I will admit that numerology was one of those studies I never took too seriously, because it did not make much sense. Another study was the "harmonics," where numbers are reduced to a single digit as in Bruce Cathie's books. My recent study of the ancient sagas and legends have enlightened me on these topics.Numerologyis any study of the divine, mystical or other special relationship between a count or measurement, and observed or perceived events.

What I have found is that there actually IS something to it, once you understand the structural basis of how it works. These conclusions are my own, not something I read, so consider this a very rough "first draft."

Larson's Reciprocal System is based on the duality of space and time. Most spiritual work, and even conventional physics, is based on triplicity, Father/Son/Holy Ghost, proton/neutron/electron, etc. The only triple in Larson's research is the concept of

*dimension*: there are 3 dimensions, and each dimension has a duality of space and time, making a triplicity of duality. This was the same conclusion I reached in the RS2 research, based on Nehru's dimensional formulation.

When I started looking at mythological patterns, while working on writing up my notes on RS2 electronics to post on the RS2 forum, I noticed a similarity that generalizes into three, natural concepts:

**Numerical base (decimal, octal, vigesimal, etc) == wavelength (or frequency).**

Once you reach the end of your base (such as 9 in the decimal system), you loop back around to the start and repeat the cycle. The same concept behind a wavelength, for when you end the first length, you start another as a discrete quantity. This appears to be a reference to linear space, as the zero crossing of a wave is what is important, not the bits in the middle.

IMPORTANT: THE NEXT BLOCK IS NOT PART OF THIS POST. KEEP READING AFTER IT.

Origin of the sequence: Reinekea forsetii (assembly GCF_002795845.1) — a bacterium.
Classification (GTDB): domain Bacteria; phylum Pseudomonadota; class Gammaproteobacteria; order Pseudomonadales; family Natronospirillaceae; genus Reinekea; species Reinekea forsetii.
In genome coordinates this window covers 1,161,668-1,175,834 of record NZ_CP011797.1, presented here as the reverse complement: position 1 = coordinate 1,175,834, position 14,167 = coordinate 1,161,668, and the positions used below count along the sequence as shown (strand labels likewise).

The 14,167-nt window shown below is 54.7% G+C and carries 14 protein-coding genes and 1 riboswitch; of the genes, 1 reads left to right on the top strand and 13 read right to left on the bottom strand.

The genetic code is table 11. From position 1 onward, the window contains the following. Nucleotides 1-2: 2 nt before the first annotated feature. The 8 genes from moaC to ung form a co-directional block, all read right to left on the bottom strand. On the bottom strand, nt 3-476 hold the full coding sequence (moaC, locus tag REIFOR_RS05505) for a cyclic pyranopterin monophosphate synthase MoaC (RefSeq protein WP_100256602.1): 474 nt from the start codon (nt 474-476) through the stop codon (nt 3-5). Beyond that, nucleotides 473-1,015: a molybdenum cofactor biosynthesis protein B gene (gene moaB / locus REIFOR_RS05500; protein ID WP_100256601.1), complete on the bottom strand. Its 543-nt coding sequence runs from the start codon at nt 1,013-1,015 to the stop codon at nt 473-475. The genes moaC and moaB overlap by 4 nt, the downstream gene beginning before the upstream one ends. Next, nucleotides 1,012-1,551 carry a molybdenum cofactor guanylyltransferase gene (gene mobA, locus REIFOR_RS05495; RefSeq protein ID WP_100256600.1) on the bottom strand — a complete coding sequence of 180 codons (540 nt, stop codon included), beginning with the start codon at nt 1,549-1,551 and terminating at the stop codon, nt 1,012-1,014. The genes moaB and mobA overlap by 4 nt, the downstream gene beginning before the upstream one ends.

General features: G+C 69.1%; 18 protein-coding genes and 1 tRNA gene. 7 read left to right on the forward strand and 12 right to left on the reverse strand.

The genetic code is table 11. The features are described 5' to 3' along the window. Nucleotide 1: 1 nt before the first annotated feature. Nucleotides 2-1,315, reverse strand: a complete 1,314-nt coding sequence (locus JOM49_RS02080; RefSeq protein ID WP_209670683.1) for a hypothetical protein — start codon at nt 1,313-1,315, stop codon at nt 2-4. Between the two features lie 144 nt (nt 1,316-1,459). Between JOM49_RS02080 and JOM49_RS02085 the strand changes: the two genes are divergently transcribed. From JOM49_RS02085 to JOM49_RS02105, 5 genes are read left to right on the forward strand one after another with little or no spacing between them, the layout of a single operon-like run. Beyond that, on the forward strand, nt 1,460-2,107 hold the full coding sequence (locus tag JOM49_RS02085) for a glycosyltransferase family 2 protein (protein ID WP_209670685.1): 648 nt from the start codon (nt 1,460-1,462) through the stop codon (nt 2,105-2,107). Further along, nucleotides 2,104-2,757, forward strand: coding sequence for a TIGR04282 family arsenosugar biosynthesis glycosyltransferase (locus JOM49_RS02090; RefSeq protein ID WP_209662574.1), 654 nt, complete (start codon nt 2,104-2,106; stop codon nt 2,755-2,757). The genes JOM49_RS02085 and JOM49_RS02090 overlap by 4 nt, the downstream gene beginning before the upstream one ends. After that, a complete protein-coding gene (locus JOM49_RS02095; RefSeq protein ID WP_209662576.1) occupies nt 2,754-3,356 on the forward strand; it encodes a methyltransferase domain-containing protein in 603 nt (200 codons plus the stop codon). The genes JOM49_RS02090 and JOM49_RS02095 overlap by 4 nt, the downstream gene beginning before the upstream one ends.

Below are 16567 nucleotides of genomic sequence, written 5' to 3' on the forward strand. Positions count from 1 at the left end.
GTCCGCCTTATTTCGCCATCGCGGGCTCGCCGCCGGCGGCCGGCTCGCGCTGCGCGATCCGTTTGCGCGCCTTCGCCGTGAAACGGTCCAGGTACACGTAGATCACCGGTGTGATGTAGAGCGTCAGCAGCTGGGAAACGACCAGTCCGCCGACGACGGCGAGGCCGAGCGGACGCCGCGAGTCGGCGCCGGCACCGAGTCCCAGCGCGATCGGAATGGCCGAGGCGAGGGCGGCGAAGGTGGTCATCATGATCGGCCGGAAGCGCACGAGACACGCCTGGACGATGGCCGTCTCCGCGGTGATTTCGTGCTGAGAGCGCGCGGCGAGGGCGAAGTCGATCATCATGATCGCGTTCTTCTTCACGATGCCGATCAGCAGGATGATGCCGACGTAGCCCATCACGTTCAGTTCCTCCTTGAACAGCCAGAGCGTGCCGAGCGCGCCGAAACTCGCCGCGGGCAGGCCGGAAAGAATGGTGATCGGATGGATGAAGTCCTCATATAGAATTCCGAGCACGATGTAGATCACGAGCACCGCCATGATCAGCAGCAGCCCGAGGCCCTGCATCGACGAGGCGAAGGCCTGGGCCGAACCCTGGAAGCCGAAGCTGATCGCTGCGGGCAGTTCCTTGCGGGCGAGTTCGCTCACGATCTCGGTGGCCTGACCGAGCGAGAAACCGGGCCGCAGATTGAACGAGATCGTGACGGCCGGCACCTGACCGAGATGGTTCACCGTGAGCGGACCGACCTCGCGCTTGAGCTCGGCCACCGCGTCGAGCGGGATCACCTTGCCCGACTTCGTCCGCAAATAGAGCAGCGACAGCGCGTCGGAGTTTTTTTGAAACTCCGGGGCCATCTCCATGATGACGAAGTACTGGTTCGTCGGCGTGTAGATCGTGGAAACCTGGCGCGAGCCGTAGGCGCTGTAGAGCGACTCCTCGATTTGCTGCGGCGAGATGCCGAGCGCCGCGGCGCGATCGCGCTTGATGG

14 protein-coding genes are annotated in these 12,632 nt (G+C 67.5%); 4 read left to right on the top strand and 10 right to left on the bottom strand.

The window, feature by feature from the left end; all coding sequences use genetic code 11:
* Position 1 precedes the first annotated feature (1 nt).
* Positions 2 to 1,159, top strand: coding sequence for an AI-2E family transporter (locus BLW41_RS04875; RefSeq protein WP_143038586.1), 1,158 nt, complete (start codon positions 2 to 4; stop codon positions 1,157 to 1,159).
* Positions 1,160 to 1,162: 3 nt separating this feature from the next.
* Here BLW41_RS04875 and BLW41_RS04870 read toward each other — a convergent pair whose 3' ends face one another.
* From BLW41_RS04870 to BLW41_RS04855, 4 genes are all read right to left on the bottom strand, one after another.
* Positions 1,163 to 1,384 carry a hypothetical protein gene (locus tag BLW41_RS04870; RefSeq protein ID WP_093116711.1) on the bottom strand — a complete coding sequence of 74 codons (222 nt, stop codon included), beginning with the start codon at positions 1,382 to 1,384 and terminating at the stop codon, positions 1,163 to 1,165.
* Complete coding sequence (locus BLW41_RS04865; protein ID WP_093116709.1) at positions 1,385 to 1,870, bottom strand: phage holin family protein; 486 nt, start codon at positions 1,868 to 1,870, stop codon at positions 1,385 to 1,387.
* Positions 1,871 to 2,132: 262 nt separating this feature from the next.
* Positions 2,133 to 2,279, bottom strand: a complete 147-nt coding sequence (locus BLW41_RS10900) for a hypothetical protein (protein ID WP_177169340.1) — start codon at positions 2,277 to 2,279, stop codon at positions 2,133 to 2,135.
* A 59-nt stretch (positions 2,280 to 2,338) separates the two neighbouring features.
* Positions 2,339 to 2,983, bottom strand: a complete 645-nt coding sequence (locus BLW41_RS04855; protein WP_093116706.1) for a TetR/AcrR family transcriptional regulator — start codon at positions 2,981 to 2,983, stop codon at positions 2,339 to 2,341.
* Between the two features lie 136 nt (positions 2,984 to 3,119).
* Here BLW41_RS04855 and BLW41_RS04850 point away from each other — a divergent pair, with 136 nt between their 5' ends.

**Remainder or fractional portion == phase (angle).**

This shows how far along the wave is, with respect to either the start or the finish. It is basically a percentage, either as a ratio (remainder/base) or fractional part (%).

There are two systems of representation here, analogous to the "natural" and "diagrammatic" references:

- Natural: 1 to (base-1), since the natural reference system does not have a concept of zero. This phase system is common in ancient, religious and spiritual tradition, where counting numbers are used. In base 10 math, the remainder count would be: 1, 2, 3, 4, 5, 6, 7, 8, 9, 1, 2, 3, 4... In other words, zero is stripped off and the phase has no meaning between cycles, where it would be zero.
- Diagrammatic: 0 to (base-1), the fractional portion used in mathematics and physics. This is the conventional remainder sequencing, 0, 1, 2, 3, 4, 5, 6, 7, 8, 9, 0, 1, 2, 3, 4...

**Emphasis (consecutively repeated digits) == amplitude.**

In number symbolism, emphasis is made by repeating digits (Cirlot, "A Dictionary of Symbols"). In modern systems, all numbers are considered magnitudes and have to be relegated to independent variables to separate the components into wavelength, phase and amplitude (the complex quantity). In harmonic numbers, amplitude is obtained through repeating patterns of phase, such as 3-6-9, 3-6-9, ... which is similar to Tesla's approach of "harmonic amplification."

I found this helps in deciphering ancient symbols and concepts. Graphic shapes contain references to the same concepts, for example, divisions of a circle are phases, certain points connected by lines to form geometric shapes show emphasis, harmonic amplitude.

Comments welcome.